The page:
I have been debating about writing this blog post for a while. Yesterday I shared this story with @snbeach while chatting at the PLP Booth. Today, I was sitting in an ISTE workshop listening to @web20classroom (Steven W. Anderson) talk about ISTE standards and school administrators and I heard it again. With this synchronicity, I am taking these situations as signs to write and publish the post.
The ‘it‘ I referred to was the phrase “you guys are not normal” — and now for some context.
Several weeks ago I attended a Saturday breakfast gathering with a few of our high school teacher technology leaders. Surprisingly, we talked about, well, you know, technology and a passion for transforming teaching to improve how students learn. This particular morning, the discussion focused around Google Docs, publishing, benefits of developing online texts and resources for students — 24/7 access, one stop ‘shopping’, one stop editing, no old handouts floating around, no lost papers ….. well, you get the picture. Why wouldn’t you do this? Needless to say this was a passionate discussion that stayed with me.
Later that same day I was driving in the car with my wife and she asked the magic question: So what did you talk about at breakfast? I happily recounted the story, trying to maintain the same passion level as the morning discussion. She listened intently, and then at the close of my story commented that “you guys are not normal”. WHAT????? OK, maybe I (and likely others) are not normal. I will ‘wear the T-Shirt’ but asked that the comment be justified – you know, a few bullets under the title to qualify the comment.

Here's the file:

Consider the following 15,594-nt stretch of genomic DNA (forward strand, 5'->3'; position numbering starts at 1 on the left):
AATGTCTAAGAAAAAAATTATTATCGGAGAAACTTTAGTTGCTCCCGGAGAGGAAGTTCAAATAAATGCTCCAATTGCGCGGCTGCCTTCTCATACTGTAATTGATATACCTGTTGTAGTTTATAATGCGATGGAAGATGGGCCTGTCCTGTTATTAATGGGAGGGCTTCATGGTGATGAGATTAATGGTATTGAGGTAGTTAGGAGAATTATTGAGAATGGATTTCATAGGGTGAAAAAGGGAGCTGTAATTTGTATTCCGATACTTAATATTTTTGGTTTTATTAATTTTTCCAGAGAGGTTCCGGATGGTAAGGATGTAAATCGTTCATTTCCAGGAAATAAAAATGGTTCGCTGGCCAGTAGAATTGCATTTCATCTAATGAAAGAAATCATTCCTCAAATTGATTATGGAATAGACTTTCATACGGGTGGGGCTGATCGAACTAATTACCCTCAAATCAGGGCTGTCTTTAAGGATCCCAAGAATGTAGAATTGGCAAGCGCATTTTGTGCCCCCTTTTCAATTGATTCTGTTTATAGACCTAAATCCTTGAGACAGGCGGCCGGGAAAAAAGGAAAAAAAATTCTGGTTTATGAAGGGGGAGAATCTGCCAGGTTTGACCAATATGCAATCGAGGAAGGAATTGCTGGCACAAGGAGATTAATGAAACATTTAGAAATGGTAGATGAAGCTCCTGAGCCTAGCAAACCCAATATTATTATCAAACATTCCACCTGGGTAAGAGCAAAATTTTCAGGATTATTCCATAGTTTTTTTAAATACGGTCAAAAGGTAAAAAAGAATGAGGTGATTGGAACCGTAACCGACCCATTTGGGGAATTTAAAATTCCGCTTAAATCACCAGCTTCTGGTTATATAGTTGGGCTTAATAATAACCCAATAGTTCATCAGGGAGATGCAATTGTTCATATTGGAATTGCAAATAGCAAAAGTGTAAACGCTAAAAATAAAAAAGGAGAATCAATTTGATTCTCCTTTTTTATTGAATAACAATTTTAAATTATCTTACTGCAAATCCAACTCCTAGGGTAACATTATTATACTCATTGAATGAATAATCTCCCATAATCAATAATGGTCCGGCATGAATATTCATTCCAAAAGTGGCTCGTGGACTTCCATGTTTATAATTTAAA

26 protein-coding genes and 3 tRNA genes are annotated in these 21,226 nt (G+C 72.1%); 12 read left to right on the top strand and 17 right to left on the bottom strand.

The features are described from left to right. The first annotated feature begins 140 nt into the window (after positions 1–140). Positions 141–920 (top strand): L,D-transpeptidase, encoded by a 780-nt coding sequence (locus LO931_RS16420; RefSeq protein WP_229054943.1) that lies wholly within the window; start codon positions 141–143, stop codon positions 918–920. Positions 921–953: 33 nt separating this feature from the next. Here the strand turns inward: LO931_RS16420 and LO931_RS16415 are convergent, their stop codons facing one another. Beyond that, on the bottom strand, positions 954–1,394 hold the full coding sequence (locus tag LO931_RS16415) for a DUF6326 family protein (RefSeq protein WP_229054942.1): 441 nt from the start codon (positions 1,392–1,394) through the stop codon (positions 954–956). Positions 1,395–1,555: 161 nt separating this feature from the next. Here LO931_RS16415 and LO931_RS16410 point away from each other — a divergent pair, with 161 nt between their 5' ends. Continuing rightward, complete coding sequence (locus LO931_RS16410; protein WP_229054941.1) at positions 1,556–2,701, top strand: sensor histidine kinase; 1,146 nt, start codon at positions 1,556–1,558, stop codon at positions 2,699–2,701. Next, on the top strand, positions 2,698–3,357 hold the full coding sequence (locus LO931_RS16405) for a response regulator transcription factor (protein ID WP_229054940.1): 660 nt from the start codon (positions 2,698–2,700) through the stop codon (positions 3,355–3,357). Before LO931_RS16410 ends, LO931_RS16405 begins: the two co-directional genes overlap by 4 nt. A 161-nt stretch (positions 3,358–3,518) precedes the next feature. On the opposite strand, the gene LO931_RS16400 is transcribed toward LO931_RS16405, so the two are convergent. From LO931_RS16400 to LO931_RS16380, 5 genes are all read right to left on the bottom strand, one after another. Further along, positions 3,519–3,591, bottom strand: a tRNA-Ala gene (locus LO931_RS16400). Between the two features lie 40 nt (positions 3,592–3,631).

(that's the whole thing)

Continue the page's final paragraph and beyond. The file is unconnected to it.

Here are the bullets:
- you (meaning us not normal types) are self sufficient
- you don’t panic if something related to technology use does not work properly, even in front of a class or audience
- you know how to problem solve
- if you can’t figure it out as fast as you think you should, you have a network of people to help you
- it is your passion, not everyone wants to invest like this
I thought these were good points — and really, the same context of the ISTE workshop comment. In reflection, this conversation made me think of a few important things related to moving the educational change agenda along.
- everyone can learn how to use technology better
- everyone can become a self sufficient user of technology
- personal learning networks (PLNs) ARE important
- we need to be mindful of the best entry point for using technology, and starting the learning curve of independence.
- the learning is on a continuum
- supporting people means thinking about gradual release of responsibility
- empowering people is important
Now, if these ‘everyones’ and ‘we’s’ are teachers and tech support/coaches/trainers, then I think these points are all worthy of consideration as we continue to move the agenda forward. Food for thought for sure.
What does this mean for your PD planning? How will you be more thoughtful about supporting people in their use of technology? How will you help them become more independent?
Please share your comments and stories.
Doug —- Off the Rectord